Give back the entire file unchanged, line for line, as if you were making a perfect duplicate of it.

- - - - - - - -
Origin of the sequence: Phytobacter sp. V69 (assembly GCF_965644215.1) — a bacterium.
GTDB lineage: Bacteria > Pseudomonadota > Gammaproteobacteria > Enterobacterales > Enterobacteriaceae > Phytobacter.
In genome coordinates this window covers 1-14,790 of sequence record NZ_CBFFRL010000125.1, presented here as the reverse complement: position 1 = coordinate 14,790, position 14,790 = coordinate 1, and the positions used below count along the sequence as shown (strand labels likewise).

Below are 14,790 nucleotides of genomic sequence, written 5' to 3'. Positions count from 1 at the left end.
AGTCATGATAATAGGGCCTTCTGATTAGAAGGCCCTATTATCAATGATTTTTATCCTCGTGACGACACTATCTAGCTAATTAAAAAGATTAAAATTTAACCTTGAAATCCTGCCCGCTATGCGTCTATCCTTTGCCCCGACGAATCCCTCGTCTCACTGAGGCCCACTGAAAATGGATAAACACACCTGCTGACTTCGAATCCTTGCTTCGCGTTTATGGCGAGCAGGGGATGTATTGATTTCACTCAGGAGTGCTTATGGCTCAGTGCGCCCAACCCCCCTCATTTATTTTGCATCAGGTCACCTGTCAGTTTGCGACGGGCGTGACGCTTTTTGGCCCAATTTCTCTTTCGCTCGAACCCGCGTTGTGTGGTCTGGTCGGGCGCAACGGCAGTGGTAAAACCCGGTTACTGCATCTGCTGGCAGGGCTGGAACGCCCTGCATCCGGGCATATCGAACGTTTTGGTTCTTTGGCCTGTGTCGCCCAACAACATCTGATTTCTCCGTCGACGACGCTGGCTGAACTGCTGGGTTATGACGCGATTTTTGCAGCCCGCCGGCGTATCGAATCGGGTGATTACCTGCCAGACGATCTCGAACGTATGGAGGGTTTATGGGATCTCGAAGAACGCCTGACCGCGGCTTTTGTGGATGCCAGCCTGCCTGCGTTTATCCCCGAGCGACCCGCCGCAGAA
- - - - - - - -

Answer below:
Origin of the sequence: Phytobacter sp. V69 (assembly GCF_965644215.1) — a bacterium.
GTDB lineage: Bacteria > Pseudomonadota > Gammaproteobacteria > Enterobacterales > Enterobacteriaceae > Phytobacter.
In genome coordinates this window covers 1-14,790 of sequence record NZ_CBFFRL010000125.1, presented here as the reverse complement: position 1 = coordinate 14,790, position 14,790 = coordinate 1, and the positions used below count along the sequence as shown (strand labels likewise).

Below are 14,790 nucleotides of genomic sequence, written 5' to 3'. Positions count from 1 at the left end.
AGTCATGATAATAGGGCCTTCTGATTAGAAGGCCCTATTATCAATGATTTTTATCCTCGTGACGACACTATCTAGCTAATTAAAAAGATTAAAATTTAACCTTGAAATCCTGCCCGCTATGCGTCTATCCTTTGCCCCGACGAATCCCTCGTCTCACTGAGGCCCACTGAAAATGGATAAACACACCTGCTGACTTCGAATCCTTGCTTCGCGTTTATGGCGAGCAGGGGATGTATTGATTTCACTCAGGAGTGCTTATGGCTCAGTGCGCCCAACCCCCCTCATTTATTTTGCATCAGGTCACCTGTCAGTTTGCGACGGGCGTGACGCTTTTTGGCCCAATTTCTCTTTCGCTCGAACCCGCGTTGTGTGGTCTGGTCGGGCGCAACGGCAGTGGTAAAACCCGGTTACTGCATCTGCTGGCAGGGCTGGAACGCCCTGCATCCGGGCATATCGAACGTTTTGGTTCTTTGGCCTGTGTCGCCCAACAACATCTGATTTCTCCGTCGACGACGCTGGCTGAACTGCTGGGTTATGACGCGATTTTTGCAGCCCGCCGGCGTATCGAATCGGGTGATTACCTGCCAGACGATCTCGAACGTATGGAGGGTTTATGGGATCTCGAAGAACGCCTGACCGCGGCTTTTGTGGATGCCAGCCTGCCTGCGTTTATCCCCGAGCGACCCGCCGCAGAA